I don’t agree with that at all. We just have to go back to the oil embargo of 1973 to see when relations were at their worst. We can go back to the immediate post-9/11 period, where, for the first time since the oil embargo, United States’ public opinion was both very focused on Saudi Arabia and very negative about Saudi Arabia. That, to me, was a much more serious period in the relationship than the current crisis period, if you want to call it a crisis. I don’t even call it crisis: I call it a difference of opinion. Those differences of opinion are real; I don’t want to minimize that. Riyadh and Washington have different views on the priority they want to put on the issue of curbing Iranian regional influence, on the best tactic for dealing with Iran, on the priority of and the tactics regarding the Syrian crisis, on the larger question of democracy in the Arab world in the post-Arab Spring period, and that includes differences of opinion on how to deal with the Muslim Brotherhood as a political organization. These are real differences. But the US and the Saudis have always had differences. They always had differences on Arab–Israeli questions. The core interests that continue to unite the two countries are oil and the security of oil flows; they both have a common interest in counterterrorism cooperation, which continues—there’s no indication that the deep Saudi–American counterterrorism cooperation has changed at all. They both share a desire to prevent any other regional power from dominating the Gulf region or the Middle East—again, [they have] tactical differences on how to achieve that, but the strategic goal is still shared. I see this as a period of serious disagreements over a number of issues, but not a crisis in the relationship.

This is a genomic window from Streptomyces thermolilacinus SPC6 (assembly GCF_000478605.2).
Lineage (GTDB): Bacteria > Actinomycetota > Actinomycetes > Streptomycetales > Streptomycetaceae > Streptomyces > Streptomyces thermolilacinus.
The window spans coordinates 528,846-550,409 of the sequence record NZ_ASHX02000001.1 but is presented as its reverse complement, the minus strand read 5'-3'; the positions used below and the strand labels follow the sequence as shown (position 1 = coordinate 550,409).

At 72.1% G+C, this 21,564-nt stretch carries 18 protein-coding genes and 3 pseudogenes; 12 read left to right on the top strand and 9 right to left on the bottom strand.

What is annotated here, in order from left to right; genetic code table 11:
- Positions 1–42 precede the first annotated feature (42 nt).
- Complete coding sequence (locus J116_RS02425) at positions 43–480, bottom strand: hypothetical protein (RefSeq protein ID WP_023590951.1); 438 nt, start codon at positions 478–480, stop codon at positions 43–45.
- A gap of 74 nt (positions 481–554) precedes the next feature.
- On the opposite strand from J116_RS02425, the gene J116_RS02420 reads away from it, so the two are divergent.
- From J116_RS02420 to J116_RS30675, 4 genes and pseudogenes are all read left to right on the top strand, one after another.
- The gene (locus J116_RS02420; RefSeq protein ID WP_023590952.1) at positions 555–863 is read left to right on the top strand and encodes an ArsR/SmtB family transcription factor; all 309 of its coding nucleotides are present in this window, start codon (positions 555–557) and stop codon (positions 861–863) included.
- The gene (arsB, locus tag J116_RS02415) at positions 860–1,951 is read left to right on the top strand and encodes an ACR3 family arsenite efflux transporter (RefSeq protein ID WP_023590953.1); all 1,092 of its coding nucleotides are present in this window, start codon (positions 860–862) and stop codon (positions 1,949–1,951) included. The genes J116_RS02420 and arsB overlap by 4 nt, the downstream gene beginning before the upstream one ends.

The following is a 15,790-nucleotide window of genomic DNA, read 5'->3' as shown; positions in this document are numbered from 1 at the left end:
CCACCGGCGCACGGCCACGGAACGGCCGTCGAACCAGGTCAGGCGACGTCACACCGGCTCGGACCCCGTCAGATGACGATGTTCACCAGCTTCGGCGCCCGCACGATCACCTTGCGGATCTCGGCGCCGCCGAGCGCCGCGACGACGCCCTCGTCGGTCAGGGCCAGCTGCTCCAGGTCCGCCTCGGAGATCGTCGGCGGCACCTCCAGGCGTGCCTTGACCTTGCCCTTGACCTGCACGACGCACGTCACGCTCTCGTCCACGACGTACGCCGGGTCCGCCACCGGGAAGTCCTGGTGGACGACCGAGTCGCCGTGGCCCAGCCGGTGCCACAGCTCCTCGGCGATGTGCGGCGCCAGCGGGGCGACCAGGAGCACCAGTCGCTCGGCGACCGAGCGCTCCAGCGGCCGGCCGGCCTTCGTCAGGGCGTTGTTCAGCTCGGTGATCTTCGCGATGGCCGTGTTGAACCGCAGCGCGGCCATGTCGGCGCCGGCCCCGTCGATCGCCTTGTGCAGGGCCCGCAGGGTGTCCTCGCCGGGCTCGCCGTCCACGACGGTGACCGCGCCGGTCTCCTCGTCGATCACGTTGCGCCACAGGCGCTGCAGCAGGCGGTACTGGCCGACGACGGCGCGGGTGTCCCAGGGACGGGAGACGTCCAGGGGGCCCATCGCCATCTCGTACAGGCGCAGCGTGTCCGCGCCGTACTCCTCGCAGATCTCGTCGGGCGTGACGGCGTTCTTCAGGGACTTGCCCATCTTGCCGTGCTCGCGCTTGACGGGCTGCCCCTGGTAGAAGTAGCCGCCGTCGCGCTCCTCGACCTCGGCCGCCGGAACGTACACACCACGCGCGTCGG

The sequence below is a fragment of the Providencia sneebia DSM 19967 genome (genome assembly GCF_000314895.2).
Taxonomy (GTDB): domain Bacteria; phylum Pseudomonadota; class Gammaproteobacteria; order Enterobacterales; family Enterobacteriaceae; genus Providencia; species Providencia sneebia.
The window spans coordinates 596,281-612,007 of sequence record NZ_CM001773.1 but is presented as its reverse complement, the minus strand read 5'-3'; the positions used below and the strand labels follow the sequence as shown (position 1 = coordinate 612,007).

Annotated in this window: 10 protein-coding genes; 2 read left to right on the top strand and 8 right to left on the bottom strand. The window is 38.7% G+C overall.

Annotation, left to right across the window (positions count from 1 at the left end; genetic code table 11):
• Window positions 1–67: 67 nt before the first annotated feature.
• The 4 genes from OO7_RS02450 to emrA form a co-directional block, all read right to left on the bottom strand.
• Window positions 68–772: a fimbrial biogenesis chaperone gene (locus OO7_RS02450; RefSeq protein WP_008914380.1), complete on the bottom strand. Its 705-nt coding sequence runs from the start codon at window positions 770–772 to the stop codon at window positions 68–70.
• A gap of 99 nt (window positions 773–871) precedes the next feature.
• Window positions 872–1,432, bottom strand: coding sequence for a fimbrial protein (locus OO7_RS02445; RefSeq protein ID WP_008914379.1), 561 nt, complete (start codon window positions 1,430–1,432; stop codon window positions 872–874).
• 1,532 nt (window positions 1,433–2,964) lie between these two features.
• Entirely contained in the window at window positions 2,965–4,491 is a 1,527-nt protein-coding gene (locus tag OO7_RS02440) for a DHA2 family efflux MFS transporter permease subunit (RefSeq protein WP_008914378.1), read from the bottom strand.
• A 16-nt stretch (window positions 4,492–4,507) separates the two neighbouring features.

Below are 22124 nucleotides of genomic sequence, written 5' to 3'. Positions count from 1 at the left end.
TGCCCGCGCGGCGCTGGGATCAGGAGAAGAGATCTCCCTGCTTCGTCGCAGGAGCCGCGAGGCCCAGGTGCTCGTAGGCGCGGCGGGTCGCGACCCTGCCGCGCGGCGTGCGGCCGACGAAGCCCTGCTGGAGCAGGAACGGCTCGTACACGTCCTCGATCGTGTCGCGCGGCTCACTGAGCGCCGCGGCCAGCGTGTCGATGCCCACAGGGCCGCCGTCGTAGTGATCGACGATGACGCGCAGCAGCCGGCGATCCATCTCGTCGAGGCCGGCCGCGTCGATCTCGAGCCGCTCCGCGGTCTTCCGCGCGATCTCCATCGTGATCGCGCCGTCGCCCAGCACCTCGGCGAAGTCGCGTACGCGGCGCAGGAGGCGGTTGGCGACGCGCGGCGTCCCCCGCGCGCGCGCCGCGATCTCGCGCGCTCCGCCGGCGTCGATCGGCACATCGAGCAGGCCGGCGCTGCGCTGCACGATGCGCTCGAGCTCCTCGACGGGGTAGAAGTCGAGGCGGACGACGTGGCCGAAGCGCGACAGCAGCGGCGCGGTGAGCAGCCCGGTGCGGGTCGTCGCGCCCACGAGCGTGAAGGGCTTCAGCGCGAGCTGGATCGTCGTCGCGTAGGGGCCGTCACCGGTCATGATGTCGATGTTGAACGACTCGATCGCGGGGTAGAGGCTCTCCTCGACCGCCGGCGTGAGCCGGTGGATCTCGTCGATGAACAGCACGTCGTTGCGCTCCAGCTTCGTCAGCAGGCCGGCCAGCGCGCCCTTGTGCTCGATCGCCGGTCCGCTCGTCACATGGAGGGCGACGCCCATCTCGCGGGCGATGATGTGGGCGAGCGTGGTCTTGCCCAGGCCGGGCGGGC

Q: You have a good book on relations between Yemen and Saudi Arabia. Saudi Arabia, along with other GCC states, has played an important role in supporting Yemen during its transition period, both financially and politically. What else could GCC states do to support Yemen? Do you think that the idea of Yemeni membership of the GCC is dead, or is it still a reality in the foreseeable future?
I don’t see it as a reality in the foreseeable future. I think the GCC has always been an organization of states with similar forms of government. I think that’s the thing that gives it the unity that it has. Again, the GCC does not always act in concert, but in a crisis it does. And I think the thing that draws these states together in responding to crisis is the fact that they have similar systems of government. Yemen has a very different system of government, and I just don’t see the other states in the GCC allowing Yemen into the organization. I think it’s more likely to see Jordan in the organization than Yemen. On top of that, there is the whole issue of the rights that GCC citizens have in crossing borders and working in other GCC states. I’m not sure that these states would like to open their borders to Yemenis, which isn’t to say that Yemenis don’t work in these places.
Q: But many of these states do have a high number of foreign workers, so couldn’t Yemenis fill that space?